789 MacDonough Street

Habitat NYC and Westchester’s Housing Preservation Program provides buildings like 789 MacDonough with zero- or low-cost painting, repairs, financial assistance and Board training, and more. These services provide a lifeline for homeowners in these buildings, allowing them to remain in their homes, in their neighborhoods for generations.

As told by Corinne Douglas, Board Treasurer and Lisa Lanier, Board President

The families who call 789 MacDonough Street in Bed-Stuy, Brooklyn home, have been through some tough times. The building, a charming brick, pre-war walk-up with trees shading the sidewalk, was built in 1930 as a rental building. Lisa L.’s family moved into the building in 1969, when she was a child. But in the coming years, a string of bad landlords would cause the building to fall into decline.

“It was a beautiful, gorgeous building. Somewhere in the mid-70’s or late-70’s, it started turning for the worse,” Lisa said. “No heat, no hot water. When your water freezes in your toilet bowl–that’s how cold it was. Winters were really rough. The entrance door was hanging off the hinges, the only security was Tenant Patrol. It was just really bad, because we had landlords that would come purchase and then not keep up the building.”

The residents – 41 families in all – had had enough. To protest the unlivable conditions, residents protested and marched for their rights in Albany and even staged a rent strike. Not that the landlord cared. In 1989, the City of New York stepped in, and offered the residents the opportunity to purchase their own building, for $250 per unit. “Each person would purchase their unit for $250, and that would buy the building. So everybody paid the money, purchased the building, and so that’s how we owned the building,” said Lisa.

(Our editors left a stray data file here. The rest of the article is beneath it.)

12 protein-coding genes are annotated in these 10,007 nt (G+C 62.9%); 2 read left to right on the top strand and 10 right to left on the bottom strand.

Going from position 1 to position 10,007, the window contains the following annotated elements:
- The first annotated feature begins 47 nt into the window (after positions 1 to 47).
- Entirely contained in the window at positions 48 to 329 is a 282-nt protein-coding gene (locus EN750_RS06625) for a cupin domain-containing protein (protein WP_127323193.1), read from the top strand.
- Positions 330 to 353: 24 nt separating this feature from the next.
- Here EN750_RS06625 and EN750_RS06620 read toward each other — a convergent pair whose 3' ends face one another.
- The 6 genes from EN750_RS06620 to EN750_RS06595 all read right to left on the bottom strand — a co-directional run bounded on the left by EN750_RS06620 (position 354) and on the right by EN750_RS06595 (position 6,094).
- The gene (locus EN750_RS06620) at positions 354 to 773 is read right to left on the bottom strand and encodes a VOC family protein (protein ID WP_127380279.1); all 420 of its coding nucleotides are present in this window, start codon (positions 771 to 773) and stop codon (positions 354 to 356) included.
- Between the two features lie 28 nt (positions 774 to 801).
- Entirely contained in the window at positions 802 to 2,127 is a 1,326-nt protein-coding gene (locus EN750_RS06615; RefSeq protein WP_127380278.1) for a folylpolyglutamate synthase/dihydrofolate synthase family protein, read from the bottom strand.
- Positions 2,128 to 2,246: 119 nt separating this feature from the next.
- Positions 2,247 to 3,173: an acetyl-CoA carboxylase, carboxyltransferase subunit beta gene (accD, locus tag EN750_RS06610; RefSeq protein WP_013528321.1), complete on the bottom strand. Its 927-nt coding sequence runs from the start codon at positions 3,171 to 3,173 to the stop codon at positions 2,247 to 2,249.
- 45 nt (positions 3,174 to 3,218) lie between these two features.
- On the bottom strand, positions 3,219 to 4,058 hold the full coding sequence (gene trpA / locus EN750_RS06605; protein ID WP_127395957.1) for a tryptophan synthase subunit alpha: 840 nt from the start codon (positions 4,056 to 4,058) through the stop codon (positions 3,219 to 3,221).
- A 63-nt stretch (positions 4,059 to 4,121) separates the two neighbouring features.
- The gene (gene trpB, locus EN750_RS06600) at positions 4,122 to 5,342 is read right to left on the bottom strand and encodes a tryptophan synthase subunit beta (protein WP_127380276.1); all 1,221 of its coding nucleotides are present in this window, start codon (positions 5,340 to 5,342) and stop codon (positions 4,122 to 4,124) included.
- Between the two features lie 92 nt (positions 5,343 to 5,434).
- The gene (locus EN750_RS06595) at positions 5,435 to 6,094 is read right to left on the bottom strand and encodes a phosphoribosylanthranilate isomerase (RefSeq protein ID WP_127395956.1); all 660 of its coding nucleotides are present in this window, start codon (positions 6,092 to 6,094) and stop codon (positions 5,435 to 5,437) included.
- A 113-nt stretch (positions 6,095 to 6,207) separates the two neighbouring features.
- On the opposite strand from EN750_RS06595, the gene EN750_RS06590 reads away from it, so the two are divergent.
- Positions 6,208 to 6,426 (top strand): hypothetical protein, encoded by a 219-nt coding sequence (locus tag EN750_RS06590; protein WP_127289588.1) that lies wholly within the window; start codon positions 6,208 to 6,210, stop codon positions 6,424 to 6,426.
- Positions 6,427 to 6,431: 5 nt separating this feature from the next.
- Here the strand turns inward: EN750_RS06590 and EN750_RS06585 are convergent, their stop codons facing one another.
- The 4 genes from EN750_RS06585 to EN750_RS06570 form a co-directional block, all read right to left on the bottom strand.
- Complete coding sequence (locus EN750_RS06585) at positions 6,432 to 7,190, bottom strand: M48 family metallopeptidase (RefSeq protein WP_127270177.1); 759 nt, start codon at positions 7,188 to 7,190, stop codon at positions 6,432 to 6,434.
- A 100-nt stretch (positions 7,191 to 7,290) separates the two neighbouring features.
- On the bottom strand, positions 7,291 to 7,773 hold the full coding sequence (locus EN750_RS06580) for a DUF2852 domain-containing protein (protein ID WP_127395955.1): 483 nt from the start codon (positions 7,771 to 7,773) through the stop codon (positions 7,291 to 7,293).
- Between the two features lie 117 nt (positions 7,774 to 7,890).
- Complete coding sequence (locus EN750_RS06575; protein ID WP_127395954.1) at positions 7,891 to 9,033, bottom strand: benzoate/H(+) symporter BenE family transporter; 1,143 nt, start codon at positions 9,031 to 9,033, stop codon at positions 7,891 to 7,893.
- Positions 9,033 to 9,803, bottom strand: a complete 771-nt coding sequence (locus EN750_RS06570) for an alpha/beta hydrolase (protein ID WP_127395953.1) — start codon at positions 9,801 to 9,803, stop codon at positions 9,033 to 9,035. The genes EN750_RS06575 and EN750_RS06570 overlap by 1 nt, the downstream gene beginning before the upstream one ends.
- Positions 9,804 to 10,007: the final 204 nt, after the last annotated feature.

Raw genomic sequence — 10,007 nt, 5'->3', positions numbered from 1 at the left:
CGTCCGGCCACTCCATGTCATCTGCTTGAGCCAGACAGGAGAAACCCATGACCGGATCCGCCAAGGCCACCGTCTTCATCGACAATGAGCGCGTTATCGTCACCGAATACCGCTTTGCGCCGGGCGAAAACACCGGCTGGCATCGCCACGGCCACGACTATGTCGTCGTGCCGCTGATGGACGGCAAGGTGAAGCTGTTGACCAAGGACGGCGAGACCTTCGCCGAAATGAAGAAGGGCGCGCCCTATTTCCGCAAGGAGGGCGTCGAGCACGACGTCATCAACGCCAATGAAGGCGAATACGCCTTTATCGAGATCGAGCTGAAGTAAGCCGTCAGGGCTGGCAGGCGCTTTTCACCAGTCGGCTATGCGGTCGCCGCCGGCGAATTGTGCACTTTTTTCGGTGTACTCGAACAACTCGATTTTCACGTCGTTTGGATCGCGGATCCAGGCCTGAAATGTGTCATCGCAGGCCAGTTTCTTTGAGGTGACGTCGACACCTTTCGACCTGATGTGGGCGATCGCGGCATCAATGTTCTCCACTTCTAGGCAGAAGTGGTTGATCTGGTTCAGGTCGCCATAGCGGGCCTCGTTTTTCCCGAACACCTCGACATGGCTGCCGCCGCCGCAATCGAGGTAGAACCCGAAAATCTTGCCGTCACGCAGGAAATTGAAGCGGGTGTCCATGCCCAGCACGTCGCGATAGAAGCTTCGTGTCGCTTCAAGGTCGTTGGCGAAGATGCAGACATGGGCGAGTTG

“$250 in those days was the rent,” she added. “So, basically, for your month’s rent, you ended up owing your own apartment. It was a win-win.”

Once they became a co-op and owned their own building, Corrine said, “Everything was different. We needed to form an organized working board and become knowledgeable about what makes it all work and keeps it afloat. Those were a rocky first couple of years, from ‘89 to ’91, as we navigated the learning curve to successfully manage a 41-unit building. Building management quickly became a full-time job instead of a side hobby. It was a struggle to keep this building operating and in the black, and now, 30 years later, we still own it, regardless of the previous ups and downs.”

And the building has certainly had ups and downs. Some of the downs?

Unpaid sewer bills, a flooded basement from 90-year-old pipes. Working with one of Habitat NYC and Westchester’s partners, the Urban Homesteading Assistance Board (UHAB) to narrowly avoid foreclosure. A former Board president who embezzled more than $130,000. “But you just have to manage it as it comes,” said Corinne. “You have no choice; because it’s yours—you can’t just put it down and say, ‘Well, somebody else will do it.’ At the end of the day, as owners, the only someone else is you.”